On the whole, I believe that the administration has handled this responsibly and calmly. We might have avoided the word "demand." And I still believe that I detect in the statement of the ambassador a distinction between the investigation and the apology. They might continue to say there should be an apology and also say that the investigation has been completed and therefore the airmen can leave. The Chinese must recognize that detaining these airmen for any extended period may drive the situation into out-of-control of an administration which is clearly attempting to limit the damage.
MARGARET WARNER: What is the worst case scenario here, Dr. Brzezinski, if it isn't handled right by either side?
ZBIGNIEW BRZEZINSKI: First of all I want to be understood as not recommending that either the president or the secretary of state phone now. I think it should have been done. I think some of the other mechanisms that I have mentioned might be useful. What I'm concerned about is that the more belligerent elements in China dig in their heels, keep insisting that this was a U.S. fault and, for example, charge the pilot with negligent homicide or their legal equivalent of that. And on our side, that people in Congress begin to go berserk and, for example, do several things: One, pile weapons upon weapons for Taiwan, including those which are the most sensitive and would immediately aggravate the American-Chinese relationship. Secondly, the trade negotiations; the trade relationship will come up for a vote. There will be calls for using that as a form of sanction on the Chinese. I believe already Jim mentioned the question of the Olympics. So there's a whole series of acts we can undertake that would worsen the relationship and at stake is not only the American-Chinese relationship. It's also American-Japanese relationship because it would be affected; and more generally, stability in the Far East.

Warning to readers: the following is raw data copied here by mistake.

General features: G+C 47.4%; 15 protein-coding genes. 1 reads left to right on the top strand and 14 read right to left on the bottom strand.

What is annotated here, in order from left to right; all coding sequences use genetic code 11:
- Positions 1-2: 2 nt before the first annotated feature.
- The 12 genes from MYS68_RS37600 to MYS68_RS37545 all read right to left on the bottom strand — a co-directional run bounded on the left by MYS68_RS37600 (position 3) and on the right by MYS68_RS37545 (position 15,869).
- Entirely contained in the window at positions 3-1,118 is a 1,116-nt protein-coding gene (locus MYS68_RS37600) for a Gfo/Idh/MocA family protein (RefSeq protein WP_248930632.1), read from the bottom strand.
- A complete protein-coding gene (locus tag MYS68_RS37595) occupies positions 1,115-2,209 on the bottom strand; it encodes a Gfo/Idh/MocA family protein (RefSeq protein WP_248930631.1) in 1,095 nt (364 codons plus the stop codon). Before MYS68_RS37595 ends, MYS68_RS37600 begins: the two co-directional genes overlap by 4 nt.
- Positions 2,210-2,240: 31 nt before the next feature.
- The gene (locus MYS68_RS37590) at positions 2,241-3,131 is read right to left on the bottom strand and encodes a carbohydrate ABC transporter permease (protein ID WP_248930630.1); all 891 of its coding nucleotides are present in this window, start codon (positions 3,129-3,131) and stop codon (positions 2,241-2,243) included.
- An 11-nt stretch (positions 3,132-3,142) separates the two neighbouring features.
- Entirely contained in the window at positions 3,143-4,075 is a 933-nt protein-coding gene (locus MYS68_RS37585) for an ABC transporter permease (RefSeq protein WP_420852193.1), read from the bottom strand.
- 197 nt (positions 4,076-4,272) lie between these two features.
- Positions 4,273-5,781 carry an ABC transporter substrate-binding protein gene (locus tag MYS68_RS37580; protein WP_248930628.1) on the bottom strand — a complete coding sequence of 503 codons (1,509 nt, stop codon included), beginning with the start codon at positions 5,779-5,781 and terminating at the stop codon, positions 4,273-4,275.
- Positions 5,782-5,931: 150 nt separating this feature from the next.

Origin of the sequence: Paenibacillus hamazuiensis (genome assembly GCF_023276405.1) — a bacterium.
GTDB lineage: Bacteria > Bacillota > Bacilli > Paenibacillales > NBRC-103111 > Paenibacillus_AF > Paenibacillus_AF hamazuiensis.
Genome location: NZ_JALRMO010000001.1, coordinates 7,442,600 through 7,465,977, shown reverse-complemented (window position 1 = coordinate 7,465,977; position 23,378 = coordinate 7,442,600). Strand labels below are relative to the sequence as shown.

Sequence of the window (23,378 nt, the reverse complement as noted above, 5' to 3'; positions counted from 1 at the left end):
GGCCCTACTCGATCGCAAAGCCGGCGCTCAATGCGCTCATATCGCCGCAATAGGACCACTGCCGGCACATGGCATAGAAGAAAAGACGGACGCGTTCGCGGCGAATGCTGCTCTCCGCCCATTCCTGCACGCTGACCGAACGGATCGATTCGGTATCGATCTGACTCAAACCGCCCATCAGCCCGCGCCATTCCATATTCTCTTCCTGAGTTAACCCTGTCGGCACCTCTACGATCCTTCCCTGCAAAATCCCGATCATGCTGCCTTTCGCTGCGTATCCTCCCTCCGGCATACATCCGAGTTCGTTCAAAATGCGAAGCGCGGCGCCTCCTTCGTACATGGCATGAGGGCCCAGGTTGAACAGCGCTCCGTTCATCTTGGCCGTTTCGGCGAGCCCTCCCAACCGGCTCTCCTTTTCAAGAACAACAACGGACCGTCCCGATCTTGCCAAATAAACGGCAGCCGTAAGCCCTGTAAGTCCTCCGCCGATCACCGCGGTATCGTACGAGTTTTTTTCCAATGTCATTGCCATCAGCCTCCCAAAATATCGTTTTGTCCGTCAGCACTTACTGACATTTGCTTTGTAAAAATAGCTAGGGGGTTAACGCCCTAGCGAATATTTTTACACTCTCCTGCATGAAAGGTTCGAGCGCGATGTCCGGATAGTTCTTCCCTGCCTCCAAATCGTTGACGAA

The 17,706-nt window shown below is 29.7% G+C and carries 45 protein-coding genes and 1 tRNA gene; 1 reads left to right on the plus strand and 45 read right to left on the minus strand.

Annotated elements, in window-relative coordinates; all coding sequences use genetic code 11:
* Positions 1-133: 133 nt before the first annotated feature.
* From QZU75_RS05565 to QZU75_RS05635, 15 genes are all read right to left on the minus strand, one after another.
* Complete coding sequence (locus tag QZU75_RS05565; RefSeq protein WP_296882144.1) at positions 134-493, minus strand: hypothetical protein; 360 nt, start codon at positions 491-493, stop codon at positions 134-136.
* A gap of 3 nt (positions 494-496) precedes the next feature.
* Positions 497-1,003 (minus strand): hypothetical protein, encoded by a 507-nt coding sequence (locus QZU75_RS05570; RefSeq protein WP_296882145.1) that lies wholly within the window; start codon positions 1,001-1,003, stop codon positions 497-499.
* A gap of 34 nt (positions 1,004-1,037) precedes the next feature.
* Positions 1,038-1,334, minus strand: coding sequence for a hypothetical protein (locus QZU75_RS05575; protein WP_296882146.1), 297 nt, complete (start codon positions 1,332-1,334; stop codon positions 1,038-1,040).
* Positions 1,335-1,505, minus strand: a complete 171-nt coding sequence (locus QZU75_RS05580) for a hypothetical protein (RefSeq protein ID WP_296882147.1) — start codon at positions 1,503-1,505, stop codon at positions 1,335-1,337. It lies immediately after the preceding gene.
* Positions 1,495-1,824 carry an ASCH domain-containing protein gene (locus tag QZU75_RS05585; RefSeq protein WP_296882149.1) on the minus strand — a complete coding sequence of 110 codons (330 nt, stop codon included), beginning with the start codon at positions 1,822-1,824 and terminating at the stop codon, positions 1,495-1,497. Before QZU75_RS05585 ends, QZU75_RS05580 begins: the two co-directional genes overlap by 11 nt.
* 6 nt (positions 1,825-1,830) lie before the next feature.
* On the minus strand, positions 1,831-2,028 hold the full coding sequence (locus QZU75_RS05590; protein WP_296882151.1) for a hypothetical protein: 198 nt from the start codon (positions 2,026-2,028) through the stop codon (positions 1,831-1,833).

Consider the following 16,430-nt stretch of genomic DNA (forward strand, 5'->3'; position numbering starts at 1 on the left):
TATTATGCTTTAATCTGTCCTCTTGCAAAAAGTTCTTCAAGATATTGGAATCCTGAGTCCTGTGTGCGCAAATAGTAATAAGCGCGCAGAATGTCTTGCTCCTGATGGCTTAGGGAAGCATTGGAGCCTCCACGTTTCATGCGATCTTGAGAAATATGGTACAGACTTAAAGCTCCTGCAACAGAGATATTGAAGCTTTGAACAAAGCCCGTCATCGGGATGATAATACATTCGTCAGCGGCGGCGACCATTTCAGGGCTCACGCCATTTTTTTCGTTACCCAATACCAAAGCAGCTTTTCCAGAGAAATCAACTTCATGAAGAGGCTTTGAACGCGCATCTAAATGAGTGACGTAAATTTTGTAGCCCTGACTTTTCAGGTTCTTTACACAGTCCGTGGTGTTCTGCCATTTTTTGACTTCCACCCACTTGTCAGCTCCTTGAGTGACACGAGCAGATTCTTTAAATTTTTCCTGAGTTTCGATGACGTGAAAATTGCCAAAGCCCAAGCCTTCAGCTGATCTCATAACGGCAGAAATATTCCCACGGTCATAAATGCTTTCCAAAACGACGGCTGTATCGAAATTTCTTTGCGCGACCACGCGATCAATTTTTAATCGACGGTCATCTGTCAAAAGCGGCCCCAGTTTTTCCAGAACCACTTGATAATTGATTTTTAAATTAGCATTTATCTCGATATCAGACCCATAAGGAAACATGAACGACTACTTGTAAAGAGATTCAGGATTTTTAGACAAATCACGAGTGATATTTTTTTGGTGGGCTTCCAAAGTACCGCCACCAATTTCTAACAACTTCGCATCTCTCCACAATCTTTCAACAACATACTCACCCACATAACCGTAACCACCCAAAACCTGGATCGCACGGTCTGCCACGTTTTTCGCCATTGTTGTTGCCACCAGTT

MARGARET WARNER: Brief final comment from you, Dr. Kissinger, the danger of this worst case scenario?
HENRY KISSINGER: I think there is this danger, but I believe that with responsible conduct on both sides, this issue can be ended and we shouldn't imagine that it will be driven out of control. I don't believe the Chinese will do the things which they can do, and I don't think we should do the things that have been threatened. The Chinese will not be able to extract a formal apology for the presence of the American plane, but they can... we can show understanding for the human and material suffering that has been caused, whoever is at fault it will be found to have been.
MARGARET WARNER: All right. Thank you both very much.